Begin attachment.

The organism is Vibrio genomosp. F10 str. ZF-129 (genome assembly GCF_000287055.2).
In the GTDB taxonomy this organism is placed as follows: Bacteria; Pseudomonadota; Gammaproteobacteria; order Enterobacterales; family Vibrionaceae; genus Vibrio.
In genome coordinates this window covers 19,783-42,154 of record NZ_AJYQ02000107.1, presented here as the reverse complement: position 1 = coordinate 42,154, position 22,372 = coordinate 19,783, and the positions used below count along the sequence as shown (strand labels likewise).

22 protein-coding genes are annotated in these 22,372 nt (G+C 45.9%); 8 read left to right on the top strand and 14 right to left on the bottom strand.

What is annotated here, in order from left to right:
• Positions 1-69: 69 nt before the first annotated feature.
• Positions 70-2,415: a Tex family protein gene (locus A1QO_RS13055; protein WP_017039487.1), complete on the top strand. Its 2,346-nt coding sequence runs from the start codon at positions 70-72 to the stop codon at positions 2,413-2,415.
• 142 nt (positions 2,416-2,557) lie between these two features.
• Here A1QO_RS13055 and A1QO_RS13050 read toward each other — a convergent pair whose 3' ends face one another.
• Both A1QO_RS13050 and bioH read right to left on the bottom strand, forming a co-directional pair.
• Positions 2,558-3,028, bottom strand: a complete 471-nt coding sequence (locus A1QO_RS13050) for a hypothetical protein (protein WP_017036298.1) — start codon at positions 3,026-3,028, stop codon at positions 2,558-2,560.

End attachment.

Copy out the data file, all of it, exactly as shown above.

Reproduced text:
The organism is Vibrio genomosp. F10 str. ZF-129 (genome assembly GCF_000287055.2).
In the GTDB taxonomy this organism is placed as follows: Bacteria; Pseudomonadota; Gammaproteobacteria; order Enterobacterales; family Vibrionaceae; genus Vibrio.
In genome coordinates this window covers 19,783-42,154 of record NZ_AJYQ02000107.1, presented here as the reverse complement: position 1 = coordinate 42,154, position 22,372 = coordinate 19,783, and the positions used below count along the sequence as shown (strand labels likewise).

22 protein-coding genes are annotated in these 22,372 nt (G+C 45.9%); 8 read left to right on the top strand and 14 right to left on the bottom strand.

What is annotated here, in order from left to right:
• Positions 1-69: 69 nt before the first annotated feature.
• Positions 70-2,415: a Tex family protein gene (locus A1QO_RS13055; protein WP_017039487.1), complete on the top strand. Its 2,346-nt coding sequence runs from the start codon at positions 70-72 to the stop codon at positions 2,413-2,415.
• 142 nt (positions 2,416-2,557) lie between these two features.
• Here A1QO_RS13055 and A1QO_RS13050 read toward each other — a convergent pair whose 3' ends face one another.
• Both A1QO_RS13050 and bioH read right to left on the bottom strand, forming a co-directional pair.
• Positions 2,558-3,028, bottom strand: a complete 471-nt coding sequence (locus A1QO_RS13050) for a hypothetical protein (protein WP_017036298.1) — start codon at positions 3,026-3,028, stop codon at positions 2,558-2,560.